Tendonitis & Football
Overview of the Achilles Tendon
The Achilles tendon is located just above the
heel which is the continuation of the Gastrocnemius and Soleus
calf muscles. It forms the lower part of the calf and attaches
to the bone of the heel. It functions to produce force in
the calf muscles in order for individuals to effectively walk
or run. It is the strongest and largest of the tendons in
the human body since it can actually support individuals’
full body weight and more.
What is Achilles Tendonitis?
Achilles Tendinopathy or Achilles Tendonitis is characterized by pain in the Achilles tendon which
radiates to the lower calf and heel. It is a common medical
condition among footballers since the tendon is used frequently
resulting to wear and tear. The tendon experiences degeneration
which is also called tendonosis.
Achilles Tendonosis is one of the primary manifestations
of Achilles Tendinopathy wherein small lesions inside the
tendon are present but the tissues are not inflamed. If the
tissues are inflamed, the condition is known as Tendonitis.
The lesions reduce overall strength and stability
of the Achilles tendon and chances are that it could rupture
with more activity. Tendonitis is more common among footballers
and can range among individuals with varying ages.
The usual symptom of Achilles Tendinopathy is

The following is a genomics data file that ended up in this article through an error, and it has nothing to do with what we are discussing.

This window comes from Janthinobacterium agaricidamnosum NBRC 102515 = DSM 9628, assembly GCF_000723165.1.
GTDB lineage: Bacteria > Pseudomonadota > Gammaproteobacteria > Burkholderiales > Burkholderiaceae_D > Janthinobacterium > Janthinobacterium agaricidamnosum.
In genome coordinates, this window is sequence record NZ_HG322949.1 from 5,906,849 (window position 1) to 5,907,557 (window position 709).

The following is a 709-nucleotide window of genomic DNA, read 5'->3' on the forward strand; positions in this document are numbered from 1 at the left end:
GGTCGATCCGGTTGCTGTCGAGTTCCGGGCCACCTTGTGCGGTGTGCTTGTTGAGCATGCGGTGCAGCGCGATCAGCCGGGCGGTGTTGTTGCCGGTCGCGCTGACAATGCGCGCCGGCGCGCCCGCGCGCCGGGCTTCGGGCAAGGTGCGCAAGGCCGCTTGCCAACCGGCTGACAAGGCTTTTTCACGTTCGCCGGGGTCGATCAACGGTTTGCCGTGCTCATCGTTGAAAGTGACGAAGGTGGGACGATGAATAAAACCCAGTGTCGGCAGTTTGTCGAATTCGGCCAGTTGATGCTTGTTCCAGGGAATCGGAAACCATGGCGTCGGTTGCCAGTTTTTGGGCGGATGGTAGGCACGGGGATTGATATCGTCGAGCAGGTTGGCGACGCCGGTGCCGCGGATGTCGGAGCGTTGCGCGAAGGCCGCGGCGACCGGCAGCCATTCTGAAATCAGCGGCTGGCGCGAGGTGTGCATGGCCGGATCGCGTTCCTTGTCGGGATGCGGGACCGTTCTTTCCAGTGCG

pain which becomes more severe during physical activity. The
area may also be sensitive to touch and feels stiff after
lying down for a long period. The affected tendon can also
appear larger compared to the other unaffected one. Compared
to Achilles Paratendinopathy, Achilles Tendinopathy patients
experience pain when moving the ankle up and down. The Achilles
Paratendon does not move during ankle movement.
For pain and swelling, ice packs and Achilles
strap help a lot in controlling inflammation. A medical doctor
and physical therapist will provide medications that should
be taken to reduce inflammation. Strengthening and rehabilitative
exercises should be done after the initial acute stage.
If all else fails than surgical intervention may be necessary.
Surgery may be indicated to remove the degenerated areas of
the tendon and restore the tendon to optimum tensile strength.
It takes about three to six months before the individual can
resume physical activities and sports.
Running activities and other sports which put
a toll on the Achilles tendon should be monitored and controlled
in order to ensure that the tendon has fully recovered before
the next session. Stretching and strengthening exercises are
crucial to keep the tendon stabilized and strong. It is a
good idea to wear shock-absorbent insoles
or to run on low-impact ground like grass to minimize pressure
on the Achilles tendon.
the Pro Stretch helps you stretch the achilles tendon
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Other Treatment Options
Heel Pad, £25